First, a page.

For the past season, and even up through the first two episodes of the current, fourth season, Fringe has amped their plot and character arcs up to eleven. The go-for-broke attitude made for some memorable – and sometimes memorably goofy – plotlines. But I for one have appreciated a show that has no fear when it comes to breaking or changing their concept. Too many TV shows reset to zero every episode, but the Fringe team has allowed Walter, Peter, and particularly Olivia to grow and change to dramatic lengths, while still managing to (mostly) retain a case-of-the-week format.
The downside of this, of course, is when we have a solid episode like “Alone In The World,” that presents a Freak-of-the-week, with little overall relevance to the ongoing plot, it feels like a huge step backwards. In Season One, this would have been a fine – maybe even standout – episode. In Season Four? Not so much. Granted, there is a connection there, and some rather striking images throughout… But wither Earth Two? That’s the part of the show that makes my pulse quicken now, and that’s what made last week’s show such a near perfect episode.
This week, though, we kick it off with Walter getting grilled by his former therapist, William Sadler. I spent most of the scene racking my brain, trying to remember whether Sadler died in his previous appearance, and this was yet another difference rendered by the erasing of Peter from the timeline… But I think – without checking – it was actually used to show how less sane Walter is in this new timeline than he was when Peter was around. It’s a good, solid scene, and in the best Fringe fashion, it helps establish what’s going on with Walter, that he’s seeing Peter in every reflective surface, without overstating the case.
Then we’re on to our freak-meet, with a young nerdy kid chased by only-in-Hollywood bullies into a tunnel… Where the bullies are promptly eaten by the vines from The Ruins. As cliché as this scene was, though, the exact same scene in this week’s Supernatural – weirdly on TV at the exact same time – was waaaay worse, but that’s neither here nor there.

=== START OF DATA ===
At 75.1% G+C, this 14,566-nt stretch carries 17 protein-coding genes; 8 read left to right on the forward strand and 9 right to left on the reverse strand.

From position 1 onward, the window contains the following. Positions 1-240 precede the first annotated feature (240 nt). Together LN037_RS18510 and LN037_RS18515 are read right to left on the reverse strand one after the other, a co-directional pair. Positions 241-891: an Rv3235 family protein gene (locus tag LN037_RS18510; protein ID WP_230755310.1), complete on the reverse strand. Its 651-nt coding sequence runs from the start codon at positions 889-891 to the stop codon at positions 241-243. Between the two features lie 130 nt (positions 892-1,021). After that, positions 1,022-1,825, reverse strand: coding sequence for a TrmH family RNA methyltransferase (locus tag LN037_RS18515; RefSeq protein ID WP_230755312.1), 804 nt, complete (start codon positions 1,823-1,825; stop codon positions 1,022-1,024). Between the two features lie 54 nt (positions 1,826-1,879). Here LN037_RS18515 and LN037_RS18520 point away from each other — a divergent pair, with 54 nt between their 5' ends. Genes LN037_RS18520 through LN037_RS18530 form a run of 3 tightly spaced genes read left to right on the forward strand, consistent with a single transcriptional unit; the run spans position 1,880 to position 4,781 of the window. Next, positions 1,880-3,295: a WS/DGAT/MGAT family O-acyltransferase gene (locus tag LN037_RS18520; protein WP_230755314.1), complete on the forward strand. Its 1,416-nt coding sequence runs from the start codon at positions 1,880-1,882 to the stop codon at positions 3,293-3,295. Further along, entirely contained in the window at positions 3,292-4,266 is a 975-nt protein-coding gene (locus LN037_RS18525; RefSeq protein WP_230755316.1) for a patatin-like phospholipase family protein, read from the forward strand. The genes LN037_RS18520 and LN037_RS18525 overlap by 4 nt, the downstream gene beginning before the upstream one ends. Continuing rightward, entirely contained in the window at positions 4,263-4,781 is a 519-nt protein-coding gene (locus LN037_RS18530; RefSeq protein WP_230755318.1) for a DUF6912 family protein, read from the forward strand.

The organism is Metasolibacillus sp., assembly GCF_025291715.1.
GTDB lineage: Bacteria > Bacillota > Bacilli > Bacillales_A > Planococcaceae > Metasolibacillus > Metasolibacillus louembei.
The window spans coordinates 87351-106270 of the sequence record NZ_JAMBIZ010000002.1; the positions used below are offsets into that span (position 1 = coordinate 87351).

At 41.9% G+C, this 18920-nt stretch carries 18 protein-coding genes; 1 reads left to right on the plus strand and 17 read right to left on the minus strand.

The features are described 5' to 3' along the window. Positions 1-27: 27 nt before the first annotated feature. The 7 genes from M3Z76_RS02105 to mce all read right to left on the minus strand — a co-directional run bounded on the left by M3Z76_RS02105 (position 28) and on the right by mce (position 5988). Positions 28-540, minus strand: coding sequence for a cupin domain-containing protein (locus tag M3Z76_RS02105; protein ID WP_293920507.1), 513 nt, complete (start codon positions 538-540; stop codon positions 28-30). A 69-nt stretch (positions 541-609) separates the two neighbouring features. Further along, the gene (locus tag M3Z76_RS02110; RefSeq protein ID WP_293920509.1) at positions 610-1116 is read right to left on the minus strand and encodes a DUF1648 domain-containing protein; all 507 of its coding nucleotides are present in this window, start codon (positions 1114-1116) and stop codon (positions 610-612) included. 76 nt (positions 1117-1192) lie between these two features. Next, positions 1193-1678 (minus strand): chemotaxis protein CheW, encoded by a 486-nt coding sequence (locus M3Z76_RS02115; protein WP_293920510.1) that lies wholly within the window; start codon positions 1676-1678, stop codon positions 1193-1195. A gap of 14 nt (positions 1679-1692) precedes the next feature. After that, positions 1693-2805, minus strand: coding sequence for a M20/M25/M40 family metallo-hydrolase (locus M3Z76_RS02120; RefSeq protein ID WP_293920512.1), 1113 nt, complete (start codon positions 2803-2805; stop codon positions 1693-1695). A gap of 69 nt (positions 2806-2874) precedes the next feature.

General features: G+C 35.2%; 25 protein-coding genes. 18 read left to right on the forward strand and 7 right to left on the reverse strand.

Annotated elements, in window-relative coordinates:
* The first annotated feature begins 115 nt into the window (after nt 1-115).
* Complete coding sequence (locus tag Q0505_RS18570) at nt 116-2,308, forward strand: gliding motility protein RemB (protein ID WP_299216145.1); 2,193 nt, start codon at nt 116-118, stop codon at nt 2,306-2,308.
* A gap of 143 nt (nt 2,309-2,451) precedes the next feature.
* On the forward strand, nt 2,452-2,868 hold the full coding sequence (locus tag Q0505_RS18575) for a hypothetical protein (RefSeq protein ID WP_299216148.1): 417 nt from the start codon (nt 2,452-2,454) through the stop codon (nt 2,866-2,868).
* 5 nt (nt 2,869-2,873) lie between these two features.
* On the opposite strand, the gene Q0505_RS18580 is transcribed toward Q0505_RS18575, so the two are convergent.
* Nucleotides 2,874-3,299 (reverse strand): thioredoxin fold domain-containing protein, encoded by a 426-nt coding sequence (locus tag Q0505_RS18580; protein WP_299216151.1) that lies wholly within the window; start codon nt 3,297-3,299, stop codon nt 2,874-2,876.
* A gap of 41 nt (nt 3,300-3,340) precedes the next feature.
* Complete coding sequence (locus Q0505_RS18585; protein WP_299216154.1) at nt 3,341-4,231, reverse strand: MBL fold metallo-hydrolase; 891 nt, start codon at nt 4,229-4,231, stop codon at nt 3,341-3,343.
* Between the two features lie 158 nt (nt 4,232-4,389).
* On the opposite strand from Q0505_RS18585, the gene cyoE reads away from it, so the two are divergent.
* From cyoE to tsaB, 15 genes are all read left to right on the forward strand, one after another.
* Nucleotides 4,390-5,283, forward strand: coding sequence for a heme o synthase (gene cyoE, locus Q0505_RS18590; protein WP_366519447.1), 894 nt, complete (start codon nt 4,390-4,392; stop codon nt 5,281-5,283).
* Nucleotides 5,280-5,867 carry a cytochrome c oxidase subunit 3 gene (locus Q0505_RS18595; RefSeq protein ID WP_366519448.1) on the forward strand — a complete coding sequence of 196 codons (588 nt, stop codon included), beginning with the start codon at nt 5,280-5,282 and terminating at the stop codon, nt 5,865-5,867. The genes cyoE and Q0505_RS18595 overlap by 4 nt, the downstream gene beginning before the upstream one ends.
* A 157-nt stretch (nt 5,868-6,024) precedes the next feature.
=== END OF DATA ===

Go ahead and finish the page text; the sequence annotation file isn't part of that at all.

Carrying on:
Turns out the vines mummify the bullies in short order, meaning Olivia and Agent Lincoln Lee – who is totally unphased by reading through the Fringe case files – get called in to investigate. Walter freaks out that he’s only given one of the bodies to research, which ends up exacerbated by Peter screaming at him from A PLACE BEYOND TIME, and though Broyles and Astrid look on in concern, they do nothing because, you know, I don’t know why.
In short order, Walter discovers that the bodies aren’t mummified, they’re actually growing spores that explode from the victim’s body, infecting everyone around. He manages to contain one body, but the second body explodes in a room at the morgue, killing two attendants, and giving us our first totally creepy visual of the episode. The room is covered in steadily growing black vines, which slowly are reaching down the sink to try and get to water.
I will not mention how this is exactly like the black goop on Supernatural last week that was coming out of the water, because really, they’re two different shows. Okay? Okay.
Anyway, Walter discovers they can kill the vines with UV light, so its back to the tunnel the kid first ran into to kill the main nest – which, it turns out, is huge. Also, I skipped a major part of the plot: with no trouble, they find the kid, who’s taken to Walter’s lab, where they become fast friends. See, in this new reality, Walter lost his own Peter, and then alterna-Peter drowned to death in a frozen lake once he tried to take him back from the other side. This scene gives us a nice bit of explanation, so we know WHY the two sides were still at war, though we’re still not clear on how the machine that melded the universes worked without The Chosen Pacey